Book Platform project at the Frankfurt Book Fair 2013

10 October 2013, Frankfurt
The biggest in the world professional gathering of publishers and all sorts of book people features hundreds of events within its five days. This year, one of them was organized by the Book Platform to present its studies on the book sectors of Armenia, Georgia and Ukraine.Tricky as it may be to have three so different countries in one presentation, the event still managed to give flesh to the pure numbers and a hint on the country-specific issues in publishing. After a short overview by Ruediger Wischenbart who has been overseeing the local teams during the studies' execution, the panelists had but a short time to answer the moderator's questions. Annetta Antonenko of Calvaria Publishers in Ukraine spoke of the competition from Russia on which Ukrainian publishers can only answer by offering high-quality products. Nerses Ter-Vardanyan, an adviser at the Ministry of Culture of Armenia, focused more on the role of the state in the country's publishing, a role that seems to be more decisive about the outlook of the book sector than in other countries. Zaza Shengelia, a publisher from Georgia, touched upon the topic of the vitality of Georgian publishing today and the proliferation of new small entities.

The event had to compete for attention with several parties serving food and drinks at the end of a busy fair-day, among them - sadly, also the reception at the Georgian stand. The project panel was nevertheless better attended than some of these parties: some 35 publishers, experts, cultural organizations, writers and funders came to Forum Dialogue at hall 5 to listen to the panelists and raise questions. Vladka Kupska,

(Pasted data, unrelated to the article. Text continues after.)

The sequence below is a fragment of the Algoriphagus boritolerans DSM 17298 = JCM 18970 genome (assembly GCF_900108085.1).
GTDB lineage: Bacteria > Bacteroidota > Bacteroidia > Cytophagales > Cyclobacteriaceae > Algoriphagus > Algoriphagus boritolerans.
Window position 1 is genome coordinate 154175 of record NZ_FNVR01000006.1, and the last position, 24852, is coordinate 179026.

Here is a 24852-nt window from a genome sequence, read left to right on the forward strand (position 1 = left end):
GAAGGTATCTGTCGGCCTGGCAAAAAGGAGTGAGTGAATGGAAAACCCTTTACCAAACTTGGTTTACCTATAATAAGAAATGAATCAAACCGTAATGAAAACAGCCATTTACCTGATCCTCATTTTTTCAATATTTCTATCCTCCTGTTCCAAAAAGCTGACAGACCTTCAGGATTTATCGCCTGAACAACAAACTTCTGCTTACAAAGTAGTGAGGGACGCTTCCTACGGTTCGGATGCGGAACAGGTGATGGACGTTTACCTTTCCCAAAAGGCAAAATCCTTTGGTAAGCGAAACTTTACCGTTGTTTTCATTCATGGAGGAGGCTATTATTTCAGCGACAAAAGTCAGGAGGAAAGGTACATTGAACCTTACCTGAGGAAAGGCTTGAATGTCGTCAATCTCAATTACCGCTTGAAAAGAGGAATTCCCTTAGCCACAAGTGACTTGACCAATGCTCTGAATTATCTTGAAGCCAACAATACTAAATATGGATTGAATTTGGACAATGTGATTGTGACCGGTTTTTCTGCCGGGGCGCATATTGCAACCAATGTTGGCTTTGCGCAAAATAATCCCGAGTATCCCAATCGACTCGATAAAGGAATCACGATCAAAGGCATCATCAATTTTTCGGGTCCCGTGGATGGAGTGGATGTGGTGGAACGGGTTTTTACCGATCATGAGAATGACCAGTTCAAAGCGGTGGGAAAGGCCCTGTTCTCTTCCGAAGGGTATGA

Sales Manager at Frankfurt Book Fair for Central, Eastern and Southeast Europe, Caucasus, and Central Asia, called the project event "the best organized public presentation".

Further, the project's contributions to "mapping" both translations from and translations into the languages of the three countries was highlighted by Yana Genova at the annual Frankfurt gathering of translation funding agencies. Still, the most effective way to spread the word on project activities remains making its results, such as its studies on publishing, readership and translations, known to (discussed by, referred by, criticized by) audiences both in the target countries and in Europe. "I had read the draft electronic version of the Georgian Publishing study before going on a visit to Georgia", said Tobias Voss, director of International Department at FBF, in a conversion with Yana Genova, "and I have found it extremely useful".

The discussion on the studies is not over yet: everybody can comment on the project activities and outcomes at the relevant section on the project website or get in touch with project partners.


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